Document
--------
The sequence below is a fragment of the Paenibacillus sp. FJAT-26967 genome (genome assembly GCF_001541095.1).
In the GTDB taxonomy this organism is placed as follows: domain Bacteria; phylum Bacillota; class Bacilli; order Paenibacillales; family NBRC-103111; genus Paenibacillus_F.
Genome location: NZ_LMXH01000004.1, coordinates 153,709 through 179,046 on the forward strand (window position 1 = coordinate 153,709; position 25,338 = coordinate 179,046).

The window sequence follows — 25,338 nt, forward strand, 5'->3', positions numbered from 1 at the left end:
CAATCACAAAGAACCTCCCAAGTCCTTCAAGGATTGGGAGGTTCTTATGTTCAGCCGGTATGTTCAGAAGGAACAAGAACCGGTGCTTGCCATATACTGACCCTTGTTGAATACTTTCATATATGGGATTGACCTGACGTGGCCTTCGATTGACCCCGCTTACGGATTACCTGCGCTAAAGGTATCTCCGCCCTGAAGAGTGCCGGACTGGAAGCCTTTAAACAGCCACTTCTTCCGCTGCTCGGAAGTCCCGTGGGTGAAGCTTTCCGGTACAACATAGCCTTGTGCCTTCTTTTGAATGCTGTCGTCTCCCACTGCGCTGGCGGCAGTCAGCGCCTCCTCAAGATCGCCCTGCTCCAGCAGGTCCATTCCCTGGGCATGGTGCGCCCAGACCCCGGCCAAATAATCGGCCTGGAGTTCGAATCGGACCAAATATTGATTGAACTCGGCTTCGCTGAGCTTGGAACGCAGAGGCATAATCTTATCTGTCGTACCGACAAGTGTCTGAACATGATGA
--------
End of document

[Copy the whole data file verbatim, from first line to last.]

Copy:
The sequence below is a fragment of the Paenibacillus sp. FJAT-26967 genome (genome assembly GCF_001541095.1).
In the GTDB taxonomy this organism is placed as follows: domain Bacteria; phylum Bacillota; class Bacilli; order Paenibacillales; family NBRC-103111; genus Paenibacillus_F.
Genome location: NZ_LMXH01000004.1, coordinates 153,709 through 179,046 on the forward strand (window position 1 = coordinate 153,709; position 25,338 = coordinate 179,046).

The window sequence follows — 25,338 nt, forward strand, 5'->3', positions numbered from 1 at the left end:
CAATCACAAAGAACCTCCCAAGTCCTTCAAGGATTGGGAGGTTCTTATGTTCAGCCGGTATGTTCAGAAGGAACAAGAACCGGTGCTTGCCATATACTGACCCTTGTTGAATACTTTCATATATGGGATTGACCTGACGTGGCCTTCGATTGACCCCGCTTACGGATTACCTGCGCTAAAGGTATCTCCGCCCTGAAGAGTGCCGGACTGGAAGCCTTTAAACAGCCACTTCTTCCGCTGCTCGGAAGTCCCGTGGGTGAAGCTTTCCGGTACAACATAGCCTTGTGCCTTCTTTTGAATGCTGTCGTCTCCCACTGCGCTGGCGGCAGTCAGCGCCTCCTCAAGATCGCCCTGCTCCAGCAGGTCCATTCCCTGGGCATGGTGCGCCCAGACCCCGGCCAAATAATCGGCCTGGAGTTCGAATCGGACCAAATATTGATTGAACTCGGCTTCGCTGAGCTTGGAACGCAGAGGCATAATCTTATCTGTCGTACCGACAAGTGTCTGAACATGATGA